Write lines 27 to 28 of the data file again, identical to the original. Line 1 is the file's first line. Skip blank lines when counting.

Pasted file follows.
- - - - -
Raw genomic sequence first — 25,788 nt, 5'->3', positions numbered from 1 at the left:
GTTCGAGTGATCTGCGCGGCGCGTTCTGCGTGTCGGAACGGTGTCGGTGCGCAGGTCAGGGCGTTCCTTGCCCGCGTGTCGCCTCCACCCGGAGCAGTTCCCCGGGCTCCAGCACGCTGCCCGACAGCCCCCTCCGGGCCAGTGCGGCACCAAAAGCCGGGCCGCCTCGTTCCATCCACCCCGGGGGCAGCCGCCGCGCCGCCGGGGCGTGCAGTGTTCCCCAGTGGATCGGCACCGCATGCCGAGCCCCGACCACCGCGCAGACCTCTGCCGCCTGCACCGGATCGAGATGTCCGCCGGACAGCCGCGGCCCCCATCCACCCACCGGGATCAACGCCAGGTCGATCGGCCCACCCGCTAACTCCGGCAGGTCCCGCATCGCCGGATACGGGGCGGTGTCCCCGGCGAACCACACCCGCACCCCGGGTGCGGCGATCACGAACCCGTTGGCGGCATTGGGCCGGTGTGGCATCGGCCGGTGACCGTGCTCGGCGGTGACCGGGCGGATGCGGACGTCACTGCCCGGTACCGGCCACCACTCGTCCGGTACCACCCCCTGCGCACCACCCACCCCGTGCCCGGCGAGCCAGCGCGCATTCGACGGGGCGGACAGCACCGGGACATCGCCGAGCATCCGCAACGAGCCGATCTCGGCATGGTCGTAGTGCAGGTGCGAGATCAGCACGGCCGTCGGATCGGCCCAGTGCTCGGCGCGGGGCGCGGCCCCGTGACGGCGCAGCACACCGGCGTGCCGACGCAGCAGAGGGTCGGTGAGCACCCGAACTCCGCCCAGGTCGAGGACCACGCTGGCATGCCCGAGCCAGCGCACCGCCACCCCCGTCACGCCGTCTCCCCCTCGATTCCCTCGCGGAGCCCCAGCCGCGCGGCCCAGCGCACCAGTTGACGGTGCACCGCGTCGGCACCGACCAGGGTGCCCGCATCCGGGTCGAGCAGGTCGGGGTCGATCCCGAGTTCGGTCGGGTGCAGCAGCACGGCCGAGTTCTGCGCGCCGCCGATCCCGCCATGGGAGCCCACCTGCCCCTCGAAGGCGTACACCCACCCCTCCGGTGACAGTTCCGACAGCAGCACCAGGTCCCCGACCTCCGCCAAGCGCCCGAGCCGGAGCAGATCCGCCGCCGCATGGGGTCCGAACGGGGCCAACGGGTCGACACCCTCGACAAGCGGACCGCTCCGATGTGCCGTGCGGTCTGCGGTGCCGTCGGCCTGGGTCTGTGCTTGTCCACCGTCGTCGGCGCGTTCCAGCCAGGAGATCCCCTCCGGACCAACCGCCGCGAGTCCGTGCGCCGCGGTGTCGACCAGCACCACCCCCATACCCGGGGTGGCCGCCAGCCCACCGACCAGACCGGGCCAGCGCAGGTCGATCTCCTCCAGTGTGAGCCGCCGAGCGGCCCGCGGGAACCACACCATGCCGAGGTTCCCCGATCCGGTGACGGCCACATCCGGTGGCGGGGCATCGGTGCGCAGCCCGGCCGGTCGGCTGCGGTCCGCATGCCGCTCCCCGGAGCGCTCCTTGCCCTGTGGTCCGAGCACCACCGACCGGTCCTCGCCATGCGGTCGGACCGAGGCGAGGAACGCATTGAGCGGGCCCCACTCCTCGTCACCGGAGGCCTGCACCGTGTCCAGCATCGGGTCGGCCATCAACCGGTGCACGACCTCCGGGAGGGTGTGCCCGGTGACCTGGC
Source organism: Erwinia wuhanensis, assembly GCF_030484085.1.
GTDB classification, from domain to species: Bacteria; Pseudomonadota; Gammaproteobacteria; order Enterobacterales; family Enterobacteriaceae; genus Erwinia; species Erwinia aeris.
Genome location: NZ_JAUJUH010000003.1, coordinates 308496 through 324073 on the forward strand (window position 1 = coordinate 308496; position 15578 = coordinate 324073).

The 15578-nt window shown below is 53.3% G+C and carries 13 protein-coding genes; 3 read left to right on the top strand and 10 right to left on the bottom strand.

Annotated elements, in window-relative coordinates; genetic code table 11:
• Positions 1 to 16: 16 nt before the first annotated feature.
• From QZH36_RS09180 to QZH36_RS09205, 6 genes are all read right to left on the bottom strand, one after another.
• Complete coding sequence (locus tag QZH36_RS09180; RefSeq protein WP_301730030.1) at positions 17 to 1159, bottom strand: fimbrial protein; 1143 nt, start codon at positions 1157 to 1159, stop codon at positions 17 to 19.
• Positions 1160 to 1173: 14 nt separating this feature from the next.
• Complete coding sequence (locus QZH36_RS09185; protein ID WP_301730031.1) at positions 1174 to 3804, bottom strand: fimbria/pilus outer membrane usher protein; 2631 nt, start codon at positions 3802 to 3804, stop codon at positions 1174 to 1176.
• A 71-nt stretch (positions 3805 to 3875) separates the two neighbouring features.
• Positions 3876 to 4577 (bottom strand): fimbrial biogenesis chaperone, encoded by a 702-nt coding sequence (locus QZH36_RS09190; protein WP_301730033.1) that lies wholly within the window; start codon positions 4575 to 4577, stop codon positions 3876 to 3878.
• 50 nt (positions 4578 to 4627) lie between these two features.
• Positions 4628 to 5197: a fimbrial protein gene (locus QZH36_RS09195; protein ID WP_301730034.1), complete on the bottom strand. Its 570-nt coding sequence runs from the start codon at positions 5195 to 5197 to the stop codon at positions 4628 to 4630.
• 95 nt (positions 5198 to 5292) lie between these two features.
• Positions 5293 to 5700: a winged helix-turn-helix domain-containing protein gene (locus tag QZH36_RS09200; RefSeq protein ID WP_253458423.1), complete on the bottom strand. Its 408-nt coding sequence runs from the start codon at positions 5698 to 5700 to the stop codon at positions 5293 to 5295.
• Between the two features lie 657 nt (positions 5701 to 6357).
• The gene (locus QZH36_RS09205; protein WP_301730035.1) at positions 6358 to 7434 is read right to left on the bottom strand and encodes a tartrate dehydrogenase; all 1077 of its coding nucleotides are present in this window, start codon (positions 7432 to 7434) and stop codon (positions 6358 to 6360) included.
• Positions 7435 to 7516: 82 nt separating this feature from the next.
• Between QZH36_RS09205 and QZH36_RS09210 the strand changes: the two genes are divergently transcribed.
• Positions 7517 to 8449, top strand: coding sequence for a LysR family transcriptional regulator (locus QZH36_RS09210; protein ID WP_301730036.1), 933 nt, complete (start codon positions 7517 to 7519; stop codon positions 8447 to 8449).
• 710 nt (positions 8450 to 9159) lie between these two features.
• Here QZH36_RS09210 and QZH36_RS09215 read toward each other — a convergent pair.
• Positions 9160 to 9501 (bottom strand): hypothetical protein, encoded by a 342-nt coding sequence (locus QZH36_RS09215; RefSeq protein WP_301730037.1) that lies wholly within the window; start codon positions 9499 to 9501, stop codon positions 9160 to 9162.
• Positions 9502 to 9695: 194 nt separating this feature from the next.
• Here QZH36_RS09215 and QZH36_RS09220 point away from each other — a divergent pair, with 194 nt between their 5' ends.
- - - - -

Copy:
• Positions 9502 to 9695: 194 nt separating this feature from the next.
• Here QZH36_RS09215 and QZH36_RS09220 point away from each other — a divergent pair, with 194 nt between their 5' ends.